Some might tell you reggae is not the same—which actually means not as good since Bob Marley died in the '80s—but the 10 best reggae albums of 2010 are as good this year as they would be any other year. Let's consider some of the wonderful music brought to light in 2010.
- Sly & Robbie—"African Roots" This healthy two-CD set presents Sly & Robbie, reggae's best rhythm section. Sure, you've heard them on non-reggae acts like Bob Dylan's music, but nothing is better than the music they make on their own albums as a team.
- Toots & The Maytals—"Flip and Twist" Toots Hibbert is one of the world's finest soul singers, reggae or otherwise. It's a joy to hear him still making great music. And make no mistake about it, "Flip And Twist" is an excellent album.
- Junior Marvin—"Police & Thieves" Maybe listing this album is cheating because it's a reissue. But to have an expanded Junior Marvin CD is a true gift. You may already know the title cut from The Clash's cover, but by all means, get the original, too.
- UB40—"Best of Labour of Love" This collection includes the smash hit, "Red, Red Wine," which, ironically, is Neil Diamond cover. But there's so much more to UB40 than just that. This is a legitimately great reggae group. Don't let their British roots fool you.
- Bob Sinclar—"Made In Jamaica" It's with good reason this album was nominated for a Grammy. This is an excellent new release, one that carries on all that's great about reggae traditions.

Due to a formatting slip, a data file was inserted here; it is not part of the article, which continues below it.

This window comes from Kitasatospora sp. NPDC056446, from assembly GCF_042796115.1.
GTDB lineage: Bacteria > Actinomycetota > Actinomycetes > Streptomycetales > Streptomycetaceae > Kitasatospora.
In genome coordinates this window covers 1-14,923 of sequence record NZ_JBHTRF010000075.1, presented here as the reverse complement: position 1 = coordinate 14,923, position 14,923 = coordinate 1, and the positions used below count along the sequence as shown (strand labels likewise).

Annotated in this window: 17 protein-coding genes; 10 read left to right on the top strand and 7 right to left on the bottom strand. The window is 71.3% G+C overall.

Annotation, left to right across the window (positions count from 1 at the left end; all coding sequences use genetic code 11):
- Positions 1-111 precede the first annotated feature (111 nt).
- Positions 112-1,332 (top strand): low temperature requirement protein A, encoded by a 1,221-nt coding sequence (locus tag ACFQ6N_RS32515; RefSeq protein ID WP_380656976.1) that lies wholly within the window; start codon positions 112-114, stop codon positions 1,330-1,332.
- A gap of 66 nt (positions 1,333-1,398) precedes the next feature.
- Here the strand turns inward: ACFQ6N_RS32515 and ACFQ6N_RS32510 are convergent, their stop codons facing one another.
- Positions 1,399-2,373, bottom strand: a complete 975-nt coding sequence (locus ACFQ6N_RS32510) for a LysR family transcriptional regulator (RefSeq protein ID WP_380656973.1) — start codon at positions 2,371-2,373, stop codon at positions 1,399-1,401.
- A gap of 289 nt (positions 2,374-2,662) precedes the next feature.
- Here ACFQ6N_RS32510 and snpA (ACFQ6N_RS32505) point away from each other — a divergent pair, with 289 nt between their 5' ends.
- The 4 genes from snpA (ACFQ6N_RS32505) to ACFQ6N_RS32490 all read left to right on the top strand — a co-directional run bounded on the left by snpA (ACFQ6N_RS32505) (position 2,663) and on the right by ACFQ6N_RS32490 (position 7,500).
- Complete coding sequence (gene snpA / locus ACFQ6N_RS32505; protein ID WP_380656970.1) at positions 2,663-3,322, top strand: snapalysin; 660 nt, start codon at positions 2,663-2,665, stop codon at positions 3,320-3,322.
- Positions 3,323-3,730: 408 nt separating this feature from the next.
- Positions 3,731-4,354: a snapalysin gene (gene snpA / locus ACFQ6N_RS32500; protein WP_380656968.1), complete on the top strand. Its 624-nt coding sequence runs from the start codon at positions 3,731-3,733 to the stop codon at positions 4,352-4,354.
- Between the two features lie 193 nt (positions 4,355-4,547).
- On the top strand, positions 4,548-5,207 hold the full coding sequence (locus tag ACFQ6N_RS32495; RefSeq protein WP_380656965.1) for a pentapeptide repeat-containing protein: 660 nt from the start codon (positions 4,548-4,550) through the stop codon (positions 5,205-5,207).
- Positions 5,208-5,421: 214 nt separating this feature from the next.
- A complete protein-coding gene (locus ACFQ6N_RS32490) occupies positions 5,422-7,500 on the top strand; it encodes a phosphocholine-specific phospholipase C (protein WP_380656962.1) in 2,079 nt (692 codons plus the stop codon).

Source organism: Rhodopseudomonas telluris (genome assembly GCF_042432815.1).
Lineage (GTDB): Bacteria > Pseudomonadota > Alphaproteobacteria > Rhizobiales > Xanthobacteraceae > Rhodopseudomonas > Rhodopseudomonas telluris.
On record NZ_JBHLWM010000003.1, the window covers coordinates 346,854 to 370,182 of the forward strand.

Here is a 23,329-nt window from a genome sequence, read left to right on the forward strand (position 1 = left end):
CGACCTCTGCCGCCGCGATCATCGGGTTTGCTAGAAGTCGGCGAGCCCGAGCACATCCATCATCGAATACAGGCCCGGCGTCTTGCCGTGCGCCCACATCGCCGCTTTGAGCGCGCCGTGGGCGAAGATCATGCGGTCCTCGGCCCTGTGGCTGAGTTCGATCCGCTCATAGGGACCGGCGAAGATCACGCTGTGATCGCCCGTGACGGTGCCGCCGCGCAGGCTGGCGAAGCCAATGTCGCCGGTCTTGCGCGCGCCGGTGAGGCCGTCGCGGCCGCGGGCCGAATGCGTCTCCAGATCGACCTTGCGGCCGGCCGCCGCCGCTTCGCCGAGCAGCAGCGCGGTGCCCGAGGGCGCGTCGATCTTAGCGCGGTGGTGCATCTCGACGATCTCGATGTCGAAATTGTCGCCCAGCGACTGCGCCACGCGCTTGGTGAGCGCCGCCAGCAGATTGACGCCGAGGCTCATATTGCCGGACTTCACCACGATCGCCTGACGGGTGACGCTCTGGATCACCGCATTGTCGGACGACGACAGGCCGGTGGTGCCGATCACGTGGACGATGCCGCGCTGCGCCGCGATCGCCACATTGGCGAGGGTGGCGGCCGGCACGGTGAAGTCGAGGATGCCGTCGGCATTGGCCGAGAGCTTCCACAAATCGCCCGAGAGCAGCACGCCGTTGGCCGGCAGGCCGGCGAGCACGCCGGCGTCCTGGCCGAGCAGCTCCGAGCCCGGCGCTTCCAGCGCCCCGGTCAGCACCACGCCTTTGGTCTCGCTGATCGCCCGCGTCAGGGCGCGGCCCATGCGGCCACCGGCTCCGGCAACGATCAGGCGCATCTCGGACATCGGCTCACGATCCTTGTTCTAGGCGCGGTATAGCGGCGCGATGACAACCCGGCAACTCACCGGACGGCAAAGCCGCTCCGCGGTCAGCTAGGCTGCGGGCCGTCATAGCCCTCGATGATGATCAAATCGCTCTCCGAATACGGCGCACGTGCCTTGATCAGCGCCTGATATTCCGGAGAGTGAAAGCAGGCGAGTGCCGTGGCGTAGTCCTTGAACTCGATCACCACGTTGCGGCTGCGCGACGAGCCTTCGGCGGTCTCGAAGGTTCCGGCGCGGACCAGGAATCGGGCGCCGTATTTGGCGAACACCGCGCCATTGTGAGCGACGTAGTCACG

- Buju Banton—"Rasta Got Soul" Technically, this 2010 Grammy nominated album came out in 2009. But it didn't really catch fire until this year. Buju Banton is one of the best modern reggae performers.
- Gregory Isaacs—"Brand New Me" It's sad to talk about Gregory Isaacs now since we lost him last year, but his spirit lives on with this fine recent album.
- Julian Marley—"Awake" Julian is Bob Marley's son and Ziggy Marley's half-brother. But he's all roots reggae, musically speaking. He's not the first Marley to be nominated for a Grammy and he probably won't be the last.
- Stephen Marley—"Mind Control" Another one of those Marleys. But hey, anyone that can do reggae justice to a Doc Pomus song, as Marley does here with "Lonely Avenue," deserves a whole lot of respect.
- Sean Paul—"Imperial Blaze" Here, this dancehall superstar keeps the dance music flowing beautifully with a full twenty tracks of music. Dancehall may not be on the pop charts the way it was a few years ago, but that hasn't stopped Sean Paul from keeping the groove going.
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